And Wipe That Smirk Off Your Face

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When we last checked in with alleged jihadist and former blogger Ismail Royer, he had had his pre-trial walking papers delayed pending an appeal by federal prosecutors. The government has since won its appeal, and Royer will stay in the clink until his trial in November. U.S. District Court Judge Leonie Brinkema cited, among other things, the glib demeanor Royer demonstrated in recorded phone conversations. Three of Royer's co-defendants are due for a bail hearing of their own Thursday. Brinkema, you may know, is the same judge who is considering throwing out the case against Zacarias Moussaoui—a move that could result in Moussaoui's being tried by military tribunal. Royer is now being represented by Kunstler prot?g? Stanley Cohen; whether that means he's getting top-notch legal advice or tacitly admitting guilt I leave to you to decide.

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NEXT: July 23

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  1. Stephen Fetchet,

    Well, TimC and I disagreed profoundly over this a while ago. Tim’s argument mostly seemed to be that a blogger couldnt possibly be all bad & that he wasnt one of the 19 highjackers. Also, he was inspired by the exploits of the Abraham Lincoln Brigades in Spain & even by the French Foriegn Legion.
    All those who believe that Royer took his cue from “Homage to Catalonia”, “For whom the Bell tills” or the adventures of Hucklenerry Hound in the FFL pleas raise you hands ? Me neither.

  2. SM, you’re flattering yourself if you think you’ve ever done anything “profoundly.” And if you’re going to travesty my argument, at least provide a reference to the original.

    yours in bottomless, topless profundity,

  3. Keep your toupee on. I was being facetious about the seriousness of our exchange – i am aware that this is a blog, not the UN security council. Sheesh.
    On the other hand you seem to have no problem
    taking my figurative arguments literally. So i wonder why you expect anyone to extend you any courtesy vis-a-vis your statements when you wont reciprocate ?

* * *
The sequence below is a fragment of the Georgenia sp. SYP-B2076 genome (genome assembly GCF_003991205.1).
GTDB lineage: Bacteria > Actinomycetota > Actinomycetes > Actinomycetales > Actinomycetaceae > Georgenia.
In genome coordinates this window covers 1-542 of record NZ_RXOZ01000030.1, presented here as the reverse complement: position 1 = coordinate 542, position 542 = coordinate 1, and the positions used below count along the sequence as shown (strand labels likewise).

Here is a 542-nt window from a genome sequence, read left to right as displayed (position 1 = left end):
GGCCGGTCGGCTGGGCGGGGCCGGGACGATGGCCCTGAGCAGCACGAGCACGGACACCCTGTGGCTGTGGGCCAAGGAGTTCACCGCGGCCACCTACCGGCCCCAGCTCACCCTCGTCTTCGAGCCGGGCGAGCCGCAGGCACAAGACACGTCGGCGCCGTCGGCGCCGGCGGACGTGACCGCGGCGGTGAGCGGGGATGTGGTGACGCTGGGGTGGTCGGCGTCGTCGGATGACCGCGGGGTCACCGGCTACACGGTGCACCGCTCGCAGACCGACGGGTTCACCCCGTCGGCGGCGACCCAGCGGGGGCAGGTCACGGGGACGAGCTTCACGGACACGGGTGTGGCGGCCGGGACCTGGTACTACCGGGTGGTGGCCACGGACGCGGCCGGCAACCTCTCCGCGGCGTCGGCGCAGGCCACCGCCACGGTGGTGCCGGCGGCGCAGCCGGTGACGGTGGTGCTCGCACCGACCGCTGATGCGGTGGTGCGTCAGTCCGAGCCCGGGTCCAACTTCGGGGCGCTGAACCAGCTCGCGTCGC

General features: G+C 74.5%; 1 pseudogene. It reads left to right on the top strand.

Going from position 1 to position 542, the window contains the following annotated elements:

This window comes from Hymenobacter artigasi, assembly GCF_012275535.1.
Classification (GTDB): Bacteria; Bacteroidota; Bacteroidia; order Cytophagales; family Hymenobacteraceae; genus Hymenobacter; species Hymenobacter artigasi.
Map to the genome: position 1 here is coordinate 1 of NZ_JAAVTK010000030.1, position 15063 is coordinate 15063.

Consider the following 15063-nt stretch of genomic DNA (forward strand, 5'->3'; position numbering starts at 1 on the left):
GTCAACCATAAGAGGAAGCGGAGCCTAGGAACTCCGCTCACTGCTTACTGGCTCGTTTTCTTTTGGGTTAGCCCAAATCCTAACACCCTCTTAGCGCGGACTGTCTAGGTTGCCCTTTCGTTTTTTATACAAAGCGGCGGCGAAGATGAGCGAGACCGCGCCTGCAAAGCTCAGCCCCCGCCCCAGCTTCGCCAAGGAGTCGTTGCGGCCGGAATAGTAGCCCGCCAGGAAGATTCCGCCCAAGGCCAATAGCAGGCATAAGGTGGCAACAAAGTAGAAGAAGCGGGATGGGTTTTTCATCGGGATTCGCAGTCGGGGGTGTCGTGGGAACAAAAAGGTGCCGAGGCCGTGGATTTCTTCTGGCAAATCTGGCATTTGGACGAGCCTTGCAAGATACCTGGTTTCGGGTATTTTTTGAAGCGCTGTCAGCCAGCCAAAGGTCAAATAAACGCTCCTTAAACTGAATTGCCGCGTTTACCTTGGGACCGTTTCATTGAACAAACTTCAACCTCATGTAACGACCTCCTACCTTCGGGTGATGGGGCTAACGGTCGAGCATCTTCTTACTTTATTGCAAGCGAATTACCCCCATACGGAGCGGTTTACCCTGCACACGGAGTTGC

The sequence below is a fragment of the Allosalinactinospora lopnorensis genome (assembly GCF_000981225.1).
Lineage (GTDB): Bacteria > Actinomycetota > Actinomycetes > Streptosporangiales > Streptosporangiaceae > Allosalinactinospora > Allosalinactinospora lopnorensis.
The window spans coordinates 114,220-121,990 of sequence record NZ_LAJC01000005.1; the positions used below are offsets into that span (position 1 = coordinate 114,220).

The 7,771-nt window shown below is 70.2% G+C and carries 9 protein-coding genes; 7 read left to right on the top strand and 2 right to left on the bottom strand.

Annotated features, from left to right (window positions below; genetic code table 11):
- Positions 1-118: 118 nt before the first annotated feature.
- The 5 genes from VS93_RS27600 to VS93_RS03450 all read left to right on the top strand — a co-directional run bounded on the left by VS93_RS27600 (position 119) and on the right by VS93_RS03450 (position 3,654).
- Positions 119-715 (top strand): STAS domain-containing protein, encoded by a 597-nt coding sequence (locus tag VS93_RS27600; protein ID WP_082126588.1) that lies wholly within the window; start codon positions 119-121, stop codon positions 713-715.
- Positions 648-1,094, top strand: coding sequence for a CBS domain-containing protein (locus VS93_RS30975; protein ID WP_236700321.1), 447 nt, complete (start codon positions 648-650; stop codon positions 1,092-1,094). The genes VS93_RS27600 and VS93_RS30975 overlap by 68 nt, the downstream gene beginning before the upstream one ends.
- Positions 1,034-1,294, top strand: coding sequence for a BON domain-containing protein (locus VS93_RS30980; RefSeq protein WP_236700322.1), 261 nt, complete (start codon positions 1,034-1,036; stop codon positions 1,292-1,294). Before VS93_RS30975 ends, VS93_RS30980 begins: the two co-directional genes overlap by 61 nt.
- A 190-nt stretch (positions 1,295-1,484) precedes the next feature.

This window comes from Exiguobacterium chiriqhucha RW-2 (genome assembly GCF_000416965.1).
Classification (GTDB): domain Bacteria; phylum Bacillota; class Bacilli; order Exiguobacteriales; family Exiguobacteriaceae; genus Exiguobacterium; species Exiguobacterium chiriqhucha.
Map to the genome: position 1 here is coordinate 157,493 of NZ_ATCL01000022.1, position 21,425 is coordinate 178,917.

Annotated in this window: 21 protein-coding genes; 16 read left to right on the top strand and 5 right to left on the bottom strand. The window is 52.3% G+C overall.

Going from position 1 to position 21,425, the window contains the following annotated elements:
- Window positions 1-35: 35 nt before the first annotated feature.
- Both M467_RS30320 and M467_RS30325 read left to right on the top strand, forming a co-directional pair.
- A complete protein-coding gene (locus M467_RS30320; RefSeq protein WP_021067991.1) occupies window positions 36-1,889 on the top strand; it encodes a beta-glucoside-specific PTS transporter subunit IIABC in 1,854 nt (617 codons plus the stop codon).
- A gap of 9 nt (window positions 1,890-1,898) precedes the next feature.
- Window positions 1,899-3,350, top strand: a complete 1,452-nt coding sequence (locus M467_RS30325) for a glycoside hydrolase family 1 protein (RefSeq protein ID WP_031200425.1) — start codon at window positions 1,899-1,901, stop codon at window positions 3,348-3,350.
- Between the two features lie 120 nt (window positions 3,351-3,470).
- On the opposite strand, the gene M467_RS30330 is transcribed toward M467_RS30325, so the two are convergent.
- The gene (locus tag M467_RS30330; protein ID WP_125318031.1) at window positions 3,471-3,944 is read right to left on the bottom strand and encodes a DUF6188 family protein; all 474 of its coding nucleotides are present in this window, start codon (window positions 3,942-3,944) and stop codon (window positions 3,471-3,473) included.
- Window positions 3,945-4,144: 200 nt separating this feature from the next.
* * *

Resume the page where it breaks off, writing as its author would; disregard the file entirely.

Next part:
By the way, should you be urging people to eschew platitudes and then channel “we are the world” as the following excerpt shows ? Citizens of the world !

    “if they do make foreign policy, let them do it as citizens of the world, rather than as representatives of the state, with all the rights and privileges pertaining thereto.”

  4. First they came for the Al Qaida sleeper cells, and I said nothing.

    Then they came for the radical moslems training to kill Indian troops and stir up nuclear war in the Kashimir, and I said nothing.

    etc.

    etc.

  5. U.S. District Court Judge Leonie Brinkema cited, among other things, the glib demeanor Royer demonstrated in recorded phone conversations.

    But the Constitution said he was required to ENJOY his trial!

  6. By the way, should you be urging people to eschew platitudes and then channel “we are the world” as the following excerpt shows ? Citizens of the world !

    “if they do make foreign policy, let them do it as citizens of the world, rather than as representatives of the state, with all the rights and privileges pertaining thereto.”

    Thanks, SM. You’ll recall that this was said in a portion of the exchange in which I was agreeing with you–that taking up arms on behalf of a foreign power is an extremely serious offense. In fact, as stated before, I believe it is so serious that it should be punished in all cases by forfeiture of U.S. citizenship; the only citizenship you should hold if you’re fighting for a country other than your own should be world citizenship–that is, no citizenship at all, unless of course your host country wants to take you in. (Side note: Somebody asked me if I would have included the Flying Tigers in this rule. Though I said I would have, it turns out on further investigation that this wouldn’t have been necessary, as Claire Chennault’s flying men were operating as a liaison group under the auspices of the United States.)